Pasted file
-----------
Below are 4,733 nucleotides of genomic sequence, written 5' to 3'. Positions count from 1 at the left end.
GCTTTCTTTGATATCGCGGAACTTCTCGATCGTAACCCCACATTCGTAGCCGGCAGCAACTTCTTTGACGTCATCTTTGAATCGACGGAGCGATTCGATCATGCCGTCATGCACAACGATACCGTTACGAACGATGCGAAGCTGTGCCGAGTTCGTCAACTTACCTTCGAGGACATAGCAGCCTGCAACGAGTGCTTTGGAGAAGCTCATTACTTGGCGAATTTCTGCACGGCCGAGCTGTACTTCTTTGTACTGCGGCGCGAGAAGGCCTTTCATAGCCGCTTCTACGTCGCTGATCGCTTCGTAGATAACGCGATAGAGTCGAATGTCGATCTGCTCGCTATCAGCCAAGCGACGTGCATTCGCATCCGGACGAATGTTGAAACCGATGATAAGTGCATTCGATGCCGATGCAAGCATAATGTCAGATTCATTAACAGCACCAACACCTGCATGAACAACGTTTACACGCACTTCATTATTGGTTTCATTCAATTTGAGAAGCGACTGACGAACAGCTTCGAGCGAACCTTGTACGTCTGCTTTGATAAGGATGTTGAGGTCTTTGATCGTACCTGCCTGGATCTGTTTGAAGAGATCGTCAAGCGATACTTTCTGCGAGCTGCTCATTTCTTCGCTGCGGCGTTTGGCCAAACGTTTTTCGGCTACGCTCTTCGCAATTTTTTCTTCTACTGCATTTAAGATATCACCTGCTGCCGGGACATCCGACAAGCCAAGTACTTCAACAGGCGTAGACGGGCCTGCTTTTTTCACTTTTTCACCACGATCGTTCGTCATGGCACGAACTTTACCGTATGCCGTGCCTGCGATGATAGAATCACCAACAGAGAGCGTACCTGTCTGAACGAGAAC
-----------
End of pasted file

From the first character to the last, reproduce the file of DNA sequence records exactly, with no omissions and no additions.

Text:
Below are 4,733 nucleotides of genomic sequence, written 5' to 3'. Positions count from 1 at the left end.
GCTTTCTTTGATATCGCGGAACTTCTCGATCGTAACCCCACATTCGTAGCCGGCAGCAACTTCTTTGACGTCATCTTTGAATCGACGGAGCGATTCGATCATGCCGTCATGCACAACGATACCGTTACGAACGATGCGAAGCTGTGCCGAGTTCGTCAACTTACCTTCGAGGACATAGCAGCCTGCAACGAGTGCTTTGGAGAAGCTCATTACTTGGCGAATTTCTGCACGGCCGAGCTGTACTTCTTTGTACTGCGGCGCGAGAAGGCCTTTCATAGCCGCTTCTACGTCGCTGATCGCTTCGTAGATAACGCGATAGAGTCGAATGTCGATCTGCTCGCTATCAGCCAAGCGACGTGCATTCGCATCCGGACGAATGTTGAAACCGATGATAAGTGCATTCGATGCCGATGCAAGCATAATGTCAGATTCATTAACAGCACCAACACCTGCATGAACAACGTTTACACGCACTTCATTATTGGTTTCATTCAATTTGAGAAGCGACTGACGAACAGCTTCGAGCGAACCTTGTACGTCTGCTTTGATAAGGATGTTGAGGTCTTTGATCGTACCTGCCTGGATCTGTTTGAAGAGATCGTCAAGCGATACTTTCTGCGAGCTGCTCATTTCTTCGCTGCGGCGTTTGGCCAAACGTTTTTCGGCTACGCTCTTCGCAATTTTTTCTTCTACTGCATTTAAGATATCACCTGCTGCCGGGACATCCGACAAGCCAAGTACTTCAACAGGCGTAGACGGGCCTGCTTTTTTCACTTTTTCACCACGATCGTTCGTCATGGCACGAACTTTACCGTATGCCGTGCCTGCGATGATAGAATCACCAACAGAGAGCGTACCTGTCTGAACGAGAAC